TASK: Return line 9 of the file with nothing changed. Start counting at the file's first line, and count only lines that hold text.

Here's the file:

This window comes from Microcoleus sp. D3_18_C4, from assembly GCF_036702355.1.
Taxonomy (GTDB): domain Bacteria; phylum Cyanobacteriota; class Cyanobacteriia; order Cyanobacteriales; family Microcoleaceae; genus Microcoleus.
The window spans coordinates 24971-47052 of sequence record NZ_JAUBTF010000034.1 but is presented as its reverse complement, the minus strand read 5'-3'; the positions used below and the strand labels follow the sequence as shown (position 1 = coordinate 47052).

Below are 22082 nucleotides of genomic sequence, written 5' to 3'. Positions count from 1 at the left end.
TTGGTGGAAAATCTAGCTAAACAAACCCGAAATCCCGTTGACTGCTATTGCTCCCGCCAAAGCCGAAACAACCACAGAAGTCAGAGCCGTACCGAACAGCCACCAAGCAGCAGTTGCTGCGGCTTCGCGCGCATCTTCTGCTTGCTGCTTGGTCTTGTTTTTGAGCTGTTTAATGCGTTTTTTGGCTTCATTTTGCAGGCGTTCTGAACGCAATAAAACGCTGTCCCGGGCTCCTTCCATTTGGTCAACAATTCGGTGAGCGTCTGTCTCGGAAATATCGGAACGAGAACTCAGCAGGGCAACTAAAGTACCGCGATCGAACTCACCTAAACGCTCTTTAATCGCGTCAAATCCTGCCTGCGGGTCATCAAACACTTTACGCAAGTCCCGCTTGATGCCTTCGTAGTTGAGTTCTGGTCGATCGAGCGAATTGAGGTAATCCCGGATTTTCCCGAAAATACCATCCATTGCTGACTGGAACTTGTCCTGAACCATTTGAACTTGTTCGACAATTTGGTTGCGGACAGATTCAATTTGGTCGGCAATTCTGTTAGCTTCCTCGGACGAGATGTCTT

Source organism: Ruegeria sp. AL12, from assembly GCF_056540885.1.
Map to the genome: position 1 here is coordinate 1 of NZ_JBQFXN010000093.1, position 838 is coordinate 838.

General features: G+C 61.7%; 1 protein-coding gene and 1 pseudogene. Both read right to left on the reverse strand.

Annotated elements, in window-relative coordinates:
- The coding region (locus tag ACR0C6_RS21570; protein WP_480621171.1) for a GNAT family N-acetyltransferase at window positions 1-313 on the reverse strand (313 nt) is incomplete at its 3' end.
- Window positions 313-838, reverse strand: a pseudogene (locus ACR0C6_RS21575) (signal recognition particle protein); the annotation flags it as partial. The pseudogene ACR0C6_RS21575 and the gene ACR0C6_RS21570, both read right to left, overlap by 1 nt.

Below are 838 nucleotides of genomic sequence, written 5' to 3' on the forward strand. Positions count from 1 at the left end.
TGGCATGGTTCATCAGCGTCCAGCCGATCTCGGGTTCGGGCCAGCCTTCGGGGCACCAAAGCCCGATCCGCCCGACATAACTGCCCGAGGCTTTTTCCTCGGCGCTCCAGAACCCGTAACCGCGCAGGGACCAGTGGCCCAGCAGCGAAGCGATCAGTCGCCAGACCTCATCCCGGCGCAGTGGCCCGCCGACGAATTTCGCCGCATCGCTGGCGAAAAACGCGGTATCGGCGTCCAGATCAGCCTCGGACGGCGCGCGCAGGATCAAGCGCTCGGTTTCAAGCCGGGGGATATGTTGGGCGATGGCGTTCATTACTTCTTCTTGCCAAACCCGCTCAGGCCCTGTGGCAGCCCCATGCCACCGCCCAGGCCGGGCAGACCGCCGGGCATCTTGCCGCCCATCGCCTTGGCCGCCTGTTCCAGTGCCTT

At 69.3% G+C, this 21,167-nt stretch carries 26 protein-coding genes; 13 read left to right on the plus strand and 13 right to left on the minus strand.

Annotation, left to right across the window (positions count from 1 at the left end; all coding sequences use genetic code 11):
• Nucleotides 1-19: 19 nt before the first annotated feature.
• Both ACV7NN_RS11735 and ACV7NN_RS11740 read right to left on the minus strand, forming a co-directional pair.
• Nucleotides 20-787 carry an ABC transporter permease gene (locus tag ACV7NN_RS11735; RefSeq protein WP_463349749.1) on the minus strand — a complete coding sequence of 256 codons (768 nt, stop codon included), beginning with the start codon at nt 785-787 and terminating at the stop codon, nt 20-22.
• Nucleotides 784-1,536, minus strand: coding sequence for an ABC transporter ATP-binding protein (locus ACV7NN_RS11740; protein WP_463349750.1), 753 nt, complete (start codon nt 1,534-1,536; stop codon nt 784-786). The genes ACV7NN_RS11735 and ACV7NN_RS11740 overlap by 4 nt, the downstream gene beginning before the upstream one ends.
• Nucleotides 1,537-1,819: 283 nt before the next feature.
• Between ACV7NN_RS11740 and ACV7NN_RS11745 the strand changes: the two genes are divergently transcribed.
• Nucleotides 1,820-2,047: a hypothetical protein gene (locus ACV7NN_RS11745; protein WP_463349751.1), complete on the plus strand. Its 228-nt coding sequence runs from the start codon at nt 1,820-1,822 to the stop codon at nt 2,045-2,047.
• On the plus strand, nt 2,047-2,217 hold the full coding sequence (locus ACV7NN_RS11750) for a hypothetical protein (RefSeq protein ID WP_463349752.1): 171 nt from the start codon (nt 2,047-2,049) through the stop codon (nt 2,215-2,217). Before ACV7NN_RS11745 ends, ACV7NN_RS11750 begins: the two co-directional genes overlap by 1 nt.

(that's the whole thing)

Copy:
Annotated elements, in window-relative coordinates: